Thursday, January 26, 2006

France, History Of, Religious discipline and piety

One characteristic of the church in the 6th century was frequent councils to settle questions of doctrine and discipline. The conciliar institution declined, leading to liturgical anarchy and a moral and intellectual crisis among the clergy. Charlemagne and Louis the Pious attempted to impose a uniform liturgy, inspired by the one used at Rome. They also took measures

Thursday, July 28, 2005

Fyodor I

The son of Ivan IV the Terrible and his first wife, Anastasiya Romanovna Zakharina-Yureva, Fyodor succeeded his father on March 19, 1584. Being both physically weak and feebleminded, however, he took no part in government affairs, which were dominated by his wife's

Tuesday, July 26, 2005


Irish  An Dún  district, Northern Ireland. Formerly within County Down, Down was established in 1973 as a district covering 249 square miles (646 square km) on Northern Ireland's eastern coast, fronting Strangford Lough (inlet of the sea) and the Irish Sea. It is bordered by the districts of Ards to the north; Castlereagh, Lisburn, and Banbridge to the west; and Newry and Mourne to the south. Extreme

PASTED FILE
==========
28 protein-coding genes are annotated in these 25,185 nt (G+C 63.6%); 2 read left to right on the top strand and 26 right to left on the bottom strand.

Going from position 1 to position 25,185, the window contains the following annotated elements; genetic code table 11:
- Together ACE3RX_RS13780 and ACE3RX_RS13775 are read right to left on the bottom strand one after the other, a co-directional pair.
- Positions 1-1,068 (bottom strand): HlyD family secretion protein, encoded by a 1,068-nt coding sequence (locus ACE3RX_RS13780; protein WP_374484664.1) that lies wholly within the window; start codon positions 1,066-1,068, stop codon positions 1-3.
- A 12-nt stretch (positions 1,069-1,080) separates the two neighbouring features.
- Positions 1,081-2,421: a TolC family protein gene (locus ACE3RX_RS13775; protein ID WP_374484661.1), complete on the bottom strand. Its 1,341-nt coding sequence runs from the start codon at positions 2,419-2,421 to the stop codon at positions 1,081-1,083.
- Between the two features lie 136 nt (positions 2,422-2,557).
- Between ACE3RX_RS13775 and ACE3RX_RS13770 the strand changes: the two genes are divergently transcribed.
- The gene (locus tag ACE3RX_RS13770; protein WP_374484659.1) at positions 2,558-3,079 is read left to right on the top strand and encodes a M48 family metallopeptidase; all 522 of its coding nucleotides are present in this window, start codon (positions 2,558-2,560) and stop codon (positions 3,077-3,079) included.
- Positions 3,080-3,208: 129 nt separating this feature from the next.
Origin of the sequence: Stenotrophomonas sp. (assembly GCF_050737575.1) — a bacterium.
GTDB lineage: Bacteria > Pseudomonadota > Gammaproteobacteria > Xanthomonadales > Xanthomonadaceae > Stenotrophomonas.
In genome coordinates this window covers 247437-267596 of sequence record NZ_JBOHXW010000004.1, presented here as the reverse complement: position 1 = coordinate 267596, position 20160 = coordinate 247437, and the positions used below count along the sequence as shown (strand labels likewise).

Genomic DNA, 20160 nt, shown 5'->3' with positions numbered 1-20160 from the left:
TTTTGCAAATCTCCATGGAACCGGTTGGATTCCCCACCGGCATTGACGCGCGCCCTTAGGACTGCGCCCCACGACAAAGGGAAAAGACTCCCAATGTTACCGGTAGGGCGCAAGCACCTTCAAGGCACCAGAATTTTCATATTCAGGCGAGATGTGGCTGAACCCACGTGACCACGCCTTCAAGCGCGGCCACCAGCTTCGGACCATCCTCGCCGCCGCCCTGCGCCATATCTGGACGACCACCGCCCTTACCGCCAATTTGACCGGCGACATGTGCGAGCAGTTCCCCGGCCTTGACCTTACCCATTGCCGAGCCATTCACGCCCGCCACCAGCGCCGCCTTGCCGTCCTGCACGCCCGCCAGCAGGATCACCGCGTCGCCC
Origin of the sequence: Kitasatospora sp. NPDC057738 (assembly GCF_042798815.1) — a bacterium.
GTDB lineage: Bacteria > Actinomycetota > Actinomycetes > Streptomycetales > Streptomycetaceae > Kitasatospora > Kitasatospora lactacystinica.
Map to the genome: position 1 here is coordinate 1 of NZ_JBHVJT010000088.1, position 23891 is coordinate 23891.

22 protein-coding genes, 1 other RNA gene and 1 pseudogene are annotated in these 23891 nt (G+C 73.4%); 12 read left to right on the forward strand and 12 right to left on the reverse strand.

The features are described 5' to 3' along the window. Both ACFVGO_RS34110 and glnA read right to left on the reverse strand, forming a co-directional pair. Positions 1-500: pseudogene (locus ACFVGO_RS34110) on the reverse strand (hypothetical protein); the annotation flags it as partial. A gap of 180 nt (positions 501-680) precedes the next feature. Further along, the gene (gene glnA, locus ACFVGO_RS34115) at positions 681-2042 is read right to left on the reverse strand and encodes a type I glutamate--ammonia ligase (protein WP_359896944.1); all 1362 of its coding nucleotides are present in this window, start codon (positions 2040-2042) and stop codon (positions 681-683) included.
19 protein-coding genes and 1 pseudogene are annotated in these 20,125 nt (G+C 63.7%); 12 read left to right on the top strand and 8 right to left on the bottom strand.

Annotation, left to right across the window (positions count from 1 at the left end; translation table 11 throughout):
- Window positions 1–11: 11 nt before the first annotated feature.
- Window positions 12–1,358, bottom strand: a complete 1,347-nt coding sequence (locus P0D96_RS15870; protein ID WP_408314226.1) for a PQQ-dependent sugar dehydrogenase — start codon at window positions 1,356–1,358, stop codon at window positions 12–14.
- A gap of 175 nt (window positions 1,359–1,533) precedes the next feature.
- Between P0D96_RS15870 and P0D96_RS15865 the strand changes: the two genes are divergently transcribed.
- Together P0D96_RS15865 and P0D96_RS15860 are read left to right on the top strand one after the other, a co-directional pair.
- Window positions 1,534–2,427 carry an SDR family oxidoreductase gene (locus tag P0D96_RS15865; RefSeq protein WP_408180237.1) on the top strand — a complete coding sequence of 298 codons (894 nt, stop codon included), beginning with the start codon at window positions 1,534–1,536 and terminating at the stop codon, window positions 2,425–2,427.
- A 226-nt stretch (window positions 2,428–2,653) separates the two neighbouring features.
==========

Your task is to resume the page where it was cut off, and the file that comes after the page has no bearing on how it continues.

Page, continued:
Sunday, July 24, 2005

ústí Nad Labem

German  Aussig,   capital, Severoceský kraj (region), northwestern Czech Republic. It is a port on the left (west) bank of the Elbe (Labe) River at the latter's confluence with the Bílina River. Although dating from the 10th century, the city has developed mainly since the 19th century and has been largely reconstructed since World War II. Its western outskirts mark the limit of the north Bohemian

Friday, July 08, 2005


In Greek mythology, son of Amyntor, king of Thessalian Hellas. After a violent quarrel Amyntor cursed him with childlessness, and Phoenix escaped to Peleus (king of the Myrmidons in Thessaly), who made him responsible for the upbringing of his son Achilles. Phoenix accompanied the young Achilles to Troy and was one of the envoys who tried to reconcile him with Agamemnon,

Thursday, July 07, 2005

Gray, Simon

Gray alternately lived in Canada and England, attending Westminster School in London; Dalhousie University, Halifax, Nova Scotia, Canada (B.A., 1957); and Trinity College, Cambridge (B.A.,

Friday, July 01, 2005

Indian Philosophy

The systems of thought and reflection that were developed by the civilizations of the Indian subcontinent. They include both orthodox (astika) systems, namely, the Nyaya, Vaisesika, Samkhya, Yoga, Purva-mimamsa, and Vedanta schools of philosophy, and unorthodox (nastika) systems, such as Buddhism and Jainism. Indian thought has been concerned with various philosophical problems,